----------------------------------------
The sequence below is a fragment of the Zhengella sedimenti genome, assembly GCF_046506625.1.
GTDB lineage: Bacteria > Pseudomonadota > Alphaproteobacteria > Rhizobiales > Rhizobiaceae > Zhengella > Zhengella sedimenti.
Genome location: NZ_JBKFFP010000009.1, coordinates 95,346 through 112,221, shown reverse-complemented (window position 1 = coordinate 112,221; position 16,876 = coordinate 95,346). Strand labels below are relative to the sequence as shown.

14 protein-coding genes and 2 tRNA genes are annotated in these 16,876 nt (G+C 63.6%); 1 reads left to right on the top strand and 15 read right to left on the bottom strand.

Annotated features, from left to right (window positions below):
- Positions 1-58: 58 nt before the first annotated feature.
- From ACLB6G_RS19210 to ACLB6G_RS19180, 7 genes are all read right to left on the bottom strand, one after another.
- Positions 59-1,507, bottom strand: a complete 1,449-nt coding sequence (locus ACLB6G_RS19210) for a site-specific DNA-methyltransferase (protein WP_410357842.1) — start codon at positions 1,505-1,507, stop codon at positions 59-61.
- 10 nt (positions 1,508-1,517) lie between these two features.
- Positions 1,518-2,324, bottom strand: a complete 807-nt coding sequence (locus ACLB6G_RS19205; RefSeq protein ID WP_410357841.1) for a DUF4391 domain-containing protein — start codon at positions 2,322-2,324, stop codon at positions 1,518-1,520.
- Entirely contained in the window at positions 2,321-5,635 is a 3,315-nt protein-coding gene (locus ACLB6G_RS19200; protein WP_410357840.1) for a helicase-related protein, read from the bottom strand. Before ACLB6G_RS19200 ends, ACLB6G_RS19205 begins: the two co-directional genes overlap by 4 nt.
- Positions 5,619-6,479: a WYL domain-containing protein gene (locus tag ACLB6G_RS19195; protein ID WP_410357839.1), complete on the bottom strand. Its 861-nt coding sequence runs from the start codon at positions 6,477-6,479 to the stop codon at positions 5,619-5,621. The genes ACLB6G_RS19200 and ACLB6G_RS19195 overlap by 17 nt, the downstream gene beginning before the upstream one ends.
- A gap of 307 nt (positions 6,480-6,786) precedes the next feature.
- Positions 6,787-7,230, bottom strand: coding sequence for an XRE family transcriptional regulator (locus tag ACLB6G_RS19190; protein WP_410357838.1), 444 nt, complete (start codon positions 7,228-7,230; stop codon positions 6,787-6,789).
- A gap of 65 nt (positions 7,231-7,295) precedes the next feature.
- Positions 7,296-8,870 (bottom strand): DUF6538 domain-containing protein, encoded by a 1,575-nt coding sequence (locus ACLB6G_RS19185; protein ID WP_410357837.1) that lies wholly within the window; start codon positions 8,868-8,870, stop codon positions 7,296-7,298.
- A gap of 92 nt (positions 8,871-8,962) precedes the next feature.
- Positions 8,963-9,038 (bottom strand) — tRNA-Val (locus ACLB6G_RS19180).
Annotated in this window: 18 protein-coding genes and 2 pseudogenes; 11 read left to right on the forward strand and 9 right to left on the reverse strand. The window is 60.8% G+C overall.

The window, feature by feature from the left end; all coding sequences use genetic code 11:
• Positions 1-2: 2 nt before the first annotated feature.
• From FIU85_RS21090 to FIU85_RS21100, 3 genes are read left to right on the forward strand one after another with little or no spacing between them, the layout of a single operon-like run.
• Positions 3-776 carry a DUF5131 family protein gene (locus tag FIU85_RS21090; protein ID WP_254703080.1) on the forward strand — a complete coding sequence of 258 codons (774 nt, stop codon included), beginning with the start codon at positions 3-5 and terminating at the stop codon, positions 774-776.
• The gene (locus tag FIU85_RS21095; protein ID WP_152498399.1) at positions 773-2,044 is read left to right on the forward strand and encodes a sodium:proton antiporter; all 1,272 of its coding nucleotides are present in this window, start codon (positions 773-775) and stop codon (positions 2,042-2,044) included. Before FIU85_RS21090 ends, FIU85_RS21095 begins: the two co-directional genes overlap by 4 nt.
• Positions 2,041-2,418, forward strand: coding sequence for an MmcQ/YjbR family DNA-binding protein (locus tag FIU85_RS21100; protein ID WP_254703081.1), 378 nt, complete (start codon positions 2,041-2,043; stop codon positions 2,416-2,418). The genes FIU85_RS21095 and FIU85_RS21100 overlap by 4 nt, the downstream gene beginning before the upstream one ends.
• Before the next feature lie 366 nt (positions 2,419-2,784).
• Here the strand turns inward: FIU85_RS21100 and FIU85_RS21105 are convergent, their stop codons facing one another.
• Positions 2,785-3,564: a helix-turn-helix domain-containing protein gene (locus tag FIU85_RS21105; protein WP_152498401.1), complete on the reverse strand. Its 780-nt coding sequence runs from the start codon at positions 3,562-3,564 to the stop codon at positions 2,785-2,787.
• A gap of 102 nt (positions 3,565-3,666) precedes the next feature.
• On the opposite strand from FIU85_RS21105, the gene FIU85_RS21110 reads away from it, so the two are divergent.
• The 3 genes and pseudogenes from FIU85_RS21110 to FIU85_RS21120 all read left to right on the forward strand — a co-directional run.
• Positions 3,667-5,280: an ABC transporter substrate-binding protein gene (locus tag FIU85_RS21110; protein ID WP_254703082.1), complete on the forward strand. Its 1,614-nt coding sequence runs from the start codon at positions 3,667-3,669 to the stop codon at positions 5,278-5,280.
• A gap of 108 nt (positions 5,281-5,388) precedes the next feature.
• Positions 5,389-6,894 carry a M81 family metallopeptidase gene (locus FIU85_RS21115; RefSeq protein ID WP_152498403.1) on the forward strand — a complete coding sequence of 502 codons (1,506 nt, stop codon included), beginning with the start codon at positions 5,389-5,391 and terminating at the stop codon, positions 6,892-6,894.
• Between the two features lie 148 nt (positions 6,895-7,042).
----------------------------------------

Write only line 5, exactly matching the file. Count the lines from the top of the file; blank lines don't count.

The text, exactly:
Annotated features, from left to right (window positions below):